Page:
Training and development continues to be important, but will be delivered increasingly in modular and remote ways. The emphasis is on you as a leader to ensure that your team continue to prioritise this development for themselves – when remote working means there is potentially less ‘peer pressure’ for so doing.

Behaviours around such issues as risk tolerance become important to regulate. As the delivery context and technology change, it is increasingly important for organisations to communicate what is and isn’t acceptable around a whole range of delivery, programme management and operational risks. What is now acceptable or tolerable may be very different to even just a few years ago, but it would be easy for folks to be left behind, or not consider all the available delivery options, if how they are expected to behave now, isn’t clearly communicated.

Similarly, new staff need to understand what is ‘acceptable here’. That may be very different to what was acceptable in their last employer for how things were reported, or the discretion that exists at the individual’s level without seeking approval. In fact, are you clear with your team and staff when they need approval from you to take a decision without consultation?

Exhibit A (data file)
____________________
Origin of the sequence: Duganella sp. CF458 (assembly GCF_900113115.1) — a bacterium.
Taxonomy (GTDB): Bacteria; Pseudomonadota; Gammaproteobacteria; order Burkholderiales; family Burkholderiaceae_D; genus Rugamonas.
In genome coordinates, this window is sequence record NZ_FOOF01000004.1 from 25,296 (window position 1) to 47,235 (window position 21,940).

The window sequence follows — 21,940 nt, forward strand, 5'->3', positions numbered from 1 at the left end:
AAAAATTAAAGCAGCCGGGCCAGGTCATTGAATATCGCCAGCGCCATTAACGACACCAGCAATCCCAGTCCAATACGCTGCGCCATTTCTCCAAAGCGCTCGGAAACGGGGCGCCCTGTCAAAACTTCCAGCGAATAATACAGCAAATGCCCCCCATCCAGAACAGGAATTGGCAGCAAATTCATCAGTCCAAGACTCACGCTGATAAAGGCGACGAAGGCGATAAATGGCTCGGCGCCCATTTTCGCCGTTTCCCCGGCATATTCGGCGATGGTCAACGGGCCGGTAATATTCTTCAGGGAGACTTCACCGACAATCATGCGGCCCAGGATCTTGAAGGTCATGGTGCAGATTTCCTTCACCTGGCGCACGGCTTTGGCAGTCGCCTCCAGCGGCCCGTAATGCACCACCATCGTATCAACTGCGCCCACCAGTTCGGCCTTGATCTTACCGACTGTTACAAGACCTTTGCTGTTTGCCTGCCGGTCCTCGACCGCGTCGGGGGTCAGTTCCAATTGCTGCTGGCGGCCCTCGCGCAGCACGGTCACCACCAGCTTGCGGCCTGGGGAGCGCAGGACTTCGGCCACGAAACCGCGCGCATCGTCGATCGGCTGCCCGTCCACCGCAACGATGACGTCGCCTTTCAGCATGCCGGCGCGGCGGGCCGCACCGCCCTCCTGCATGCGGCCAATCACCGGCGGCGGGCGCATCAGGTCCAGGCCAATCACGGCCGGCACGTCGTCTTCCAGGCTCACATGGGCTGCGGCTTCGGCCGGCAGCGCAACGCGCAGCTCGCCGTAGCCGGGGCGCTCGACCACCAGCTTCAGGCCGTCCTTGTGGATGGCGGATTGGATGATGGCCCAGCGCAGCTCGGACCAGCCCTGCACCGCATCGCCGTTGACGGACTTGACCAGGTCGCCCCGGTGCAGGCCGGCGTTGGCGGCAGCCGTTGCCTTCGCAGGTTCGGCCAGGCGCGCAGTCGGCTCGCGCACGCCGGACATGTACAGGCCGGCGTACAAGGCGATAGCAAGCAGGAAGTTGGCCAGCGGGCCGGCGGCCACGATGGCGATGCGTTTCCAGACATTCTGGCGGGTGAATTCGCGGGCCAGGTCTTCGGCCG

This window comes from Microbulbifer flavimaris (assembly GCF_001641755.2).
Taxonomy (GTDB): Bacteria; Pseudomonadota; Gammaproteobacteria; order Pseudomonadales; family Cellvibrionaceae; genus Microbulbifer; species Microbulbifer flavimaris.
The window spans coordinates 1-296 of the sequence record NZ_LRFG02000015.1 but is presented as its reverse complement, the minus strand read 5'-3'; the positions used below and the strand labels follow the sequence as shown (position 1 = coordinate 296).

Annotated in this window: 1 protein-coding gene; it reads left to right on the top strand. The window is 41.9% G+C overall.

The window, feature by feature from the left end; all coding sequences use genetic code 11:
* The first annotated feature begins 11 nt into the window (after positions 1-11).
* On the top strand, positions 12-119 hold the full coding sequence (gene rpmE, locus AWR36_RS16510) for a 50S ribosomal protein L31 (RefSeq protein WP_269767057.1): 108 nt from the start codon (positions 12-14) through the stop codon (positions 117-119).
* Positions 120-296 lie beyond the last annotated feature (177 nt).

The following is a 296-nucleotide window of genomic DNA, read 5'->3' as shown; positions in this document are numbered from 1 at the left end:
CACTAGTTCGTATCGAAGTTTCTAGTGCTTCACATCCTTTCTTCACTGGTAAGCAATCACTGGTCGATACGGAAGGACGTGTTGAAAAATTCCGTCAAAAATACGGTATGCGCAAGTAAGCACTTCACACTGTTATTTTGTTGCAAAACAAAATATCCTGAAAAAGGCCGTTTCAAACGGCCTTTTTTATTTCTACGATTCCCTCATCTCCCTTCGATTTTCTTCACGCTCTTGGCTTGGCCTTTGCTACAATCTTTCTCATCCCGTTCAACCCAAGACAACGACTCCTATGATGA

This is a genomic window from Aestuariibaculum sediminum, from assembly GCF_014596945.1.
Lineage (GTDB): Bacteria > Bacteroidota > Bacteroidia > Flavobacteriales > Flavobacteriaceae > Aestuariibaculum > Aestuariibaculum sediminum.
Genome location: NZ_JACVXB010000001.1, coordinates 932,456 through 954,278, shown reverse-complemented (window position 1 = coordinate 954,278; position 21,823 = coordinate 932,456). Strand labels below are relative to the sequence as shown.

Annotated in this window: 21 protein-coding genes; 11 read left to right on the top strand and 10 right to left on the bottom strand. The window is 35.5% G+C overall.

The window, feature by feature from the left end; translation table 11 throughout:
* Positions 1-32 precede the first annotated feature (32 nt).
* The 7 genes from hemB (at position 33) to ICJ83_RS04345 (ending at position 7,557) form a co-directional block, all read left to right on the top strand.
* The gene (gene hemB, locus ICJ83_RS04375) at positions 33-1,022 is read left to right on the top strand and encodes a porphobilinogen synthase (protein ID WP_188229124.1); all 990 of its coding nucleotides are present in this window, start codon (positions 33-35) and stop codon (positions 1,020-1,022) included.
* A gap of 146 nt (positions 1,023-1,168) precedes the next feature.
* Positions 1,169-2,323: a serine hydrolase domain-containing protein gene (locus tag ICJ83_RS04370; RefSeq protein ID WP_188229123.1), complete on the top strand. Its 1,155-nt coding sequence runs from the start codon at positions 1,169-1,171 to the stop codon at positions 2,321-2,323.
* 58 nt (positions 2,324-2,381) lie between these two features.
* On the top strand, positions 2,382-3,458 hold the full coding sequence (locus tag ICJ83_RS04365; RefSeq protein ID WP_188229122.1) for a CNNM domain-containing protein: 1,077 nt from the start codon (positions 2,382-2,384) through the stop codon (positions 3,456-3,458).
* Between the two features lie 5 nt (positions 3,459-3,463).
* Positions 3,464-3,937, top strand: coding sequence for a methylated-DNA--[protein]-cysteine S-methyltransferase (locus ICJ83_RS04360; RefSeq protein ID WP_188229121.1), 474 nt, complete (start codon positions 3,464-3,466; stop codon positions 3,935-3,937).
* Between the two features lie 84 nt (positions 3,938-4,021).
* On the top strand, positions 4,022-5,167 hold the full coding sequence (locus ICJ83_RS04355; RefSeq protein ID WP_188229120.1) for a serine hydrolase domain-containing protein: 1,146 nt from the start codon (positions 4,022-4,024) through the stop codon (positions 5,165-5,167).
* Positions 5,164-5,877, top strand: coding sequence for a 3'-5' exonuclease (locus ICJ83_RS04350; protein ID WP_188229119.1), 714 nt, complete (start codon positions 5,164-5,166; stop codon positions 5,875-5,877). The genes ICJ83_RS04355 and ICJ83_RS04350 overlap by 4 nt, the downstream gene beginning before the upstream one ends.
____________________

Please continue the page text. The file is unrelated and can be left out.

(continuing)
As project professionals, we need better situational awareness that goes beyond traditional PMO led governance, and we must be able to negotiate for resource that benefits multiple dependant projects across a portfolio. Not only must we ensure the delivery of our own change initiatives, but in doing so, be responsible for facilitating wider technical and organisational change, as well as ensuring that this is delivered in a manner that enables future upgrades. And ensuring that new ways of working like ‘adaptive workplaces’ continue to deliver the expected levels of productivity right across the team wherever they are located.

These approaches prevent the need for future changes of a similarly fundamental nature, switching more of the emphasis onto operational continuous improvement.


No-one said sustaining these ‘once in a generation’ changes was going to be easy. But all the evidence suggests that the ‘new normal’ can really mean a more productive workplace, with a happier team and a better service for the end user. It’s time to be bold…